Your company’s financial performance is below plan. You need to act! The most common response is to cut costs to improve the bottom line or fire or reassign a senior executive to create a sense of urgency. But these actions create disruption and distraction at a time when the organization needs to be aligned and focused.
There’s another approach: Empower your employees to find the solution. Step back and let them take the lead. Invest them with the power to effect change. There are three basic approaches:
- Create a cross-functional team to focus on the problem. Early in my career, I was summoned to the office of the CEO of a major carrier along with two other people from different departments. The CEO told us that one of our smaller divisions was not doing well. He said everyone in the group was working hard, but no one had any solutions. He asked us to come up with a plan within a week to improve the division’s performance. He said there were “no sacred cows.” We should not concern ourselves with whether our solutions were politically correct. We came up with a plan that adopted an open-architecture product approach, where the company’s product was just one of many that our insurance salespeople could offer. Broadening customer selection highlighted the benefits of our product offering, and sales increased markedly.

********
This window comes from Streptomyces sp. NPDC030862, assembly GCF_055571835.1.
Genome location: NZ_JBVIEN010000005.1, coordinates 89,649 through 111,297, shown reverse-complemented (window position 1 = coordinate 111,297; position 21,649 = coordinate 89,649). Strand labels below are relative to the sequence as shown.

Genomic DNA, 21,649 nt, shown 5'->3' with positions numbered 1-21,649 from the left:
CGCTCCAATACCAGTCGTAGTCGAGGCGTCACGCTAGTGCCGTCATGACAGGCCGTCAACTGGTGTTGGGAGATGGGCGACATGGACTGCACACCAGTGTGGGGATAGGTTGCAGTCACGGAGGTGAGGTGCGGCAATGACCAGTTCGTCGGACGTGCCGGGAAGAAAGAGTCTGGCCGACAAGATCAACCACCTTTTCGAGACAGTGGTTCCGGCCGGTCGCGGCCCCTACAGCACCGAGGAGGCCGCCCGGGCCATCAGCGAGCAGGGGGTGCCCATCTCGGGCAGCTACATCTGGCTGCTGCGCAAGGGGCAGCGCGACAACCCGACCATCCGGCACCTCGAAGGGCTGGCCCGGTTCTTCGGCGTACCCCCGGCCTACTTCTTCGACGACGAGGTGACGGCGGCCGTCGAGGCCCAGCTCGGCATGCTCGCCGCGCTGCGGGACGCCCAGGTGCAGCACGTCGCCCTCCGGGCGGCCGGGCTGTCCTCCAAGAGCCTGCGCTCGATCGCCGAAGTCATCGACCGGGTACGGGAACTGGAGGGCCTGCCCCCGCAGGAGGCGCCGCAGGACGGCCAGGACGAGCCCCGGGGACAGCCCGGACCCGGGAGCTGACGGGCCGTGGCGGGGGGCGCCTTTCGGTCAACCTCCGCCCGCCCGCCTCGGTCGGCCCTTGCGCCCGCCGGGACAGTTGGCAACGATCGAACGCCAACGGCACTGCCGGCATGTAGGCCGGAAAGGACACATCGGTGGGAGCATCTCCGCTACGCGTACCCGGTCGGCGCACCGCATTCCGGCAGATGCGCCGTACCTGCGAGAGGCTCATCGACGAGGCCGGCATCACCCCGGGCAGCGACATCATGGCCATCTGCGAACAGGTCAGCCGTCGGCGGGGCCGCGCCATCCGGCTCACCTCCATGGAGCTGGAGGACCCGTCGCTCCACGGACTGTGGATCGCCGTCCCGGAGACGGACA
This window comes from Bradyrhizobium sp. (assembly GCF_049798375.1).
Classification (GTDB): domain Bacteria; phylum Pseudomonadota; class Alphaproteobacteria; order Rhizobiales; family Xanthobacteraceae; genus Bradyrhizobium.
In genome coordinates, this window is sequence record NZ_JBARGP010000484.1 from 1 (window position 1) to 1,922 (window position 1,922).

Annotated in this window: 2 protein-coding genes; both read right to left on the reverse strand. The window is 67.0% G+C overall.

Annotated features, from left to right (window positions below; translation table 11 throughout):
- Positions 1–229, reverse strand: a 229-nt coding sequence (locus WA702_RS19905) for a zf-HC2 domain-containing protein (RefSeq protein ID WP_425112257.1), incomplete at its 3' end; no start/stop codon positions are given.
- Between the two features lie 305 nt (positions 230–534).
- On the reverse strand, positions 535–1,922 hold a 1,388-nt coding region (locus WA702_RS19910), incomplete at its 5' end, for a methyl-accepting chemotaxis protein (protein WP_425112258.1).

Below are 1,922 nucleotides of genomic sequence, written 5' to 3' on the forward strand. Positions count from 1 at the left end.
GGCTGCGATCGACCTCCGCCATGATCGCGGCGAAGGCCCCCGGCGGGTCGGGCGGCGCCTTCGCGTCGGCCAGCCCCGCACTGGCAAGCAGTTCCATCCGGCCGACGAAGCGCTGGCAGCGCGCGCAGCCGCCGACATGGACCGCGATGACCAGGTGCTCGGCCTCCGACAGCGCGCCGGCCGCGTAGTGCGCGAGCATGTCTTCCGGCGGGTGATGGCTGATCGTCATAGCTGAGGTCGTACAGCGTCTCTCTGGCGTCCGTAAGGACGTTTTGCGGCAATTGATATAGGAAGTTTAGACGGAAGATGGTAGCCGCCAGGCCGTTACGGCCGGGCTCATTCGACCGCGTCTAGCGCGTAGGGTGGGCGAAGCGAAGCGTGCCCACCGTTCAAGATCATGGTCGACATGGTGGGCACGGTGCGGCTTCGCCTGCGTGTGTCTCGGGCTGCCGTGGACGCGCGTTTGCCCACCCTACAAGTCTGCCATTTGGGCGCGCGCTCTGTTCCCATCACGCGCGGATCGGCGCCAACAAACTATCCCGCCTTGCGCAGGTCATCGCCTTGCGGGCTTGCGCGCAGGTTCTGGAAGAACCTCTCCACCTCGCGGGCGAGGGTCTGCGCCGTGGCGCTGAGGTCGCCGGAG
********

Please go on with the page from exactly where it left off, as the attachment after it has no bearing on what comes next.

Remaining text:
- Empower your front-line employees to find the solution. Zappos, the online shoe website, empowers its customer service representatives (CSRs)to control the customer experience. Most call centers evaluate performance based on the length of a call. Calls that last beyond a certain time hurt the CSR’s performance reviews. Early on at Zappos, the CSRs reported that callers had a lot of questions and that the calls could last 10, 15 even 30-plus minutes. They suggested that Zappos not evaluate their performance based on the time a call lasted. Zappos adopted this policy and allows its CSRs to stay on the line as long as needed with a customer. This has translated into pricing power for the company. Zappos’ customer loyalty is so high, it enables the company to charge full retail for its shoes.
- Show your employees they come before you. In the March 22, 2014, Corner Office column in the New York Times, Don Knauss, the CEO of Clorox, recounted one of his first leadership lessons while in the Marines. After a hard day of drills in the field, the commanding officer had arranged for a special meal for the soldiers. Hungry, Knauss, a lieutenant, walked to the front of the line to get dinner. A gunnery sergeant tapped him on the shoulder and said, “In the field, the men always eat first. You can have some if there is any left.” As Knauss recounted, “It’s all about your people; it’s not about you. And if you’re going to lead these people, you’d better demonstrate that you care more about them than you care about yourself.”
Companies with CEOs who empower their employees perform better. In a study led by University of Chicago Booth School of Business Professor Steven N. Kaplan, titled, “Which CEO Characteristics and Abilities Matter?” to be published in the Journal of Finance, performance characteristics of approximately 400 CEOs were evaluated. There was a direct correlation between company performance and whether the CEO was “open to criticism” — another way of describing CEOs willing to empower others.
Technology and the Great Recession have reduced the number of management layers between the CEO and front-line employees. This creates an opportunity for more engagement and collaboration. CEOs must spend more time focusing on how they create a culture of engagement — in other words, a two-way conversation.